Anaphylaxis is diagnosed on the basis of its signs and symptoms. A history of exposure to an allergen can also be helpful.
It is difficult to gauge an individual's potential for a severe allergic response before it occurs. However, those with a history of allergic reactions -- mild, moderate, or severe -- may be at greater risk of having a severe reaction in the future.
Tests that are commonly used to assess allergic responses include skin-prick or scratch tests, intradermal skin tests and blood tests that can identify specific antibodies that indicate particular allergies. Skin-prick or scratch testing involves placing a small drop of allergen on the skin and scratching with it without breaking the skin surface. Intradermal, or percutaneous testing, involves placing small amounts of suspected allergens under the skin and watching for signs of a localized allergic reaction.
What Are the Treatments for Anaphylaxis?
Epinephrine is the most effective immediate treatment for anaphylaxis. It rapidly reverses the uncomfortable flushing and itching as well as the more serious problems with breathing and dangerous drop in blood pressure that accompanies most anaphylactic reactions. More importantly, if given in time, epinephrine can reverse the life-threatening symptoms of anaphylactic shock. If you are allergic to insect stings or any of the foods that cause anaphylaxis, or if you ever have had an anaphylactic reaction, you should contact your physician about providing an epinephrine injection kit. (Epi-Pen is one common brand name.) You should carry it at all times and know how to use it. If you're at risk, make sure your family members, friends, and colleagues know the signs of anaphylaxis and how to give you an injection if needed.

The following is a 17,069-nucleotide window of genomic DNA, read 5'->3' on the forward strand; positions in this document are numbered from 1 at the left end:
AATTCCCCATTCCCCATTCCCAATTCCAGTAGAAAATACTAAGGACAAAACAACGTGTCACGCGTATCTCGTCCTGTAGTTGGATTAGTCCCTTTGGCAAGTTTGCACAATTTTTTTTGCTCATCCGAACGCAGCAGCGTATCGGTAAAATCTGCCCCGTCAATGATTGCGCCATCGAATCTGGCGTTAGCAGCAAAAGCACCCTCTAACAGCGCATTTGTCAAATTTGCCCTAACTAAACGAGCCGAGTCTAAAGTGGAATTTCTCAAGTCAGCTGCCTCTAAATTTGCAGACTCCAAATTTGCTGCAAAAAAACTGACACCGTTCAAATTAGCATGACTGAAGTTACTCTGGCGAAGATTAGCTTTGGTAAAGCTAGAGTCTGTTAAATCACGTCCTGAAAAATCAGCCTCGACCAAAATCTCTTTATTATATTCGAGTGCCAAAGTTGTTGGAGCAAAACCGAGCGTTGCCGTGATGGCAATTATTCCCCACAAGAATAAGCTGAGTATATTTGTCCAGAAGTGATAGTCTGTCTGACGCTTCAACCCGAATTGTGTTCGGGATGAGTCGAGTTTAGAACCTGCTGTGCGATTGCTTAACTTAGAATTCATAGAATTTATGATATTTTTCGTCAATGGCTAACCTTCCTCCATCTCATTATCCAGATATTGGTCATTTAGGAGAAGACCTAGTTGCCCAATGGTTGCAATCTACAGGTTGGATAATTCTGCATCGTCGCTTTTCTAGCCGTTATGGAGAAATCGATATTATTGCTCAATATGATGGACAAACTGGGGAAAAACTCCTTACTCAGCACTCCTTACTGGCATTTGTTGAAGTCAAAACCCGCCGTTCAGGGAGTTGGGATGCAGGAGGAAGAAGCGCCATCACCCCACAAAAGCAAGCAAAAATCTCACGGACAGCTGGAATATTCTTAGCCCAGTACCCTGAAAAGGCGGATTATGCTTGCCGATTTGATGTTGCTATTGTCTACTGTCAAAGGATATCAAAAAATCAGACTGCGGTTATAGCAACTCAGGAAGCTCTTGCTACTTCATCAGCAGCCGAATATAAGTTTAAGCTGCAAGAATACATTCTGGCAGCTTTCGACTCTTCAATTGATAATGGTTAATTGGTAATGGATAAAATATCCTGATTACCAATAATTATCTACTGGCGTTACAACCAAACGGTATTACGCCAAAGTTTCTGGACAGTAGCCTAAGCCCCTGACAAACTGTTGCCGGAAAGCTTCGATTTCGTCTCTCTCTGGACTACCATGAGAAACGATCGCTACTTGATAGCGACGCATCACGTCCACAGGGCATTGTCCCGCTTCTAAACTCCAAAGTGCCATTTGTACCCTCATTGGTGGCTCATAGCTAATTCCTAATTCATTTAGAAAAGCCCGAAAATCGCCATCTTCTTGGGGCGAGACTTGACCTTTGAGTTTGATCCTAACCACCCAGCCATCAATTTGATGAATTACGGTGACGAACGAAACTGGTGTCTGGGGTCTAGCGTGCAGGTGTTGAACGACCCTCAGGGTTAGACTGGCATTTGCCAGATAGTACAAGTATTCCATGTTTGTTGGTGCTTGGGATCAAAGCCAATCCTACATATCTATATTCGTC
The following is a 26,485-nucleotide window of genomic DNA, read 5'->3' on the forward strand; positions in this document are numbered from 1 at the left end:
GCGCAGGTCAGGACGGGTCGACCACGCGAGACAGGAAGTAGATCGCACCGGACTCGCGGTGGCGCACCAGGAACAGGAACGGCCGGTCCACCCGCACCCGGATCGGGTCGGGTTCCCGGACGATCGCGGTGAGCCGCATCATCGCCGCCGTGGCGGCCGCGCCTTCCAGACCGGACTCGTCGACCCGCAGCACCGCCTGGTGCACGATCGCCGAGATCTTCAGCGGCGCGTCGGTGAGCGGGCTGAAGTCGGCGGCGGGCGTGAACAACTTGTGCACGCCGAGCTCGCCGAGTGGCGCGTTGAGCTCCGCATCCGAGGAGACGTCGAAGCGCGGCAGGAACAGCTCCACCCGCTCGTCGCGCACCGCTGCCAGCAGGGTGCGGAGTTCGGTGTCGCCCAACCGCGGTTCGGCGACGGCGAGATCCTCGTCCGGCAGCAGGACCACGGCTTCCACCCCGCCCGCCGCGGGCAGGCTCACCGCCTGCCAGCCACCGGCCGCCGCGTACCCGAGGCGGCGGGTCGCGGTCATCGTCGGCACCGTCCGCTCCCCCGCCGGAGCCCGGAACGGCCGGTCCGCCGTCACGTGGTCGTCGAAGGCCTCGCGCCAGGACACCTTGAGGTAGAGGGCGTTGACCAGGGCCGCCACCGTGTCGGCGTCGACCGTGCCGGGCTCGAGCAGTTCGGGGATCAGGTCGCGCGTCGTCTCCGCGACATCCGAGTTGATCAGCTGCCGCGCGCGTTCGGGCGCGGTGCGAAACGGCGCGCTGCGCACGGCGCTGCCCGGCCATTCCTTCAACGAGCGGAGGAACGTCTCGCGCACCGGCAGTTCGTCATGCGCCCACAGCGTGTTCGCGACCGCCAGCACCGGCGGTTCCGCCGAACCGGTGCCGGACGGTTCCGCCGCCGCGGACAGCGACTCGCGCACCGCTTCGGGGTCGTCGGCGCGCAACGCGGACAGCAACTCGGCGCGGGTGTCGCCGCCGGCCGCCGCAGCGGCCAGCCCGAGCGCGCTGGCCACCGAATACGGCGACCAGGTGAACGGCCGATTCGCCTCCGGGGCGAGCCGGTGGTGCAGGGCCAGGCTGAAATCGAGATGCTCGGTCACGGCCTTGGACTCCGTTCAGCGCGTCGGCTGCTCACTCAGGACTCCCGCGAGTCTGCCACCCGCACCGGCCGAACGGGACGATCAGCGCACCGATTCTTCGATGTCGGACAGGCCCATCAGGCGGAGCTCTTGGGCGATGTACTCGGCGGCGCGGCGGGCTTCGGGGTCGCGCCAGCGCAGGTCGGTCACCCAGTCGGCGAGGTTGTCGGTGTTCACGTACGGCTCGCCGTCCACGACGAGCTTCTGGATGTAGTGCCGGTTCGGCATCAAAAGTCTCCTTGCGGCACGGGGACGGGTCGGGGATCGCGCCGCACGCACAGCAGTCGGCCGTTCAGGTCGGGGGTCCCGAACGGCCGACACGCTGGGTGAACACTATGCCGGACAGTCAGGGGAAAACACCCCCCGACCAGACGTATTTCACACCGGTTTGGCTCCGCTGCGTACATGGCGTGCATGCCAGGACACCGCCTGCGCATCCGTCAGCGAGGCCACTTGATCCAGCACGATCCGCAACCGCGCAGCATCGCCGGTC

If someone appears to be suffering from anaphylaxis, call for emergency help, even if the person has already been given an epinephrine injection. The person may require additional doses or other medical interventions. Anyone who has an anaphylactic reaction should be checked by medical personnel. After getting epinephrine, steroid drugs (such as prednisone or methylprednisolone) and antihistamines (given after epinephrine) can also help to calm the reaction and prevent the return of acute symptoms.
If a victim of anaphylaxis stops breathing, perform cardiopulmonary resuscitation (CPR) immediately. Continue CPR until the person begins breathing again or emergency medical personnel take over.
Certain medicines, such as beta-blockers (often given for high blood pressure) and angiotensin-converting enzyme (ACE) inhibitors (often given for heart disease), may hinder the successful treatment of an anaphylactic reaction. If you ever have suffered a severe allergic reaction and are taking either of these drugs, ask your doctor whether your medication should be changed.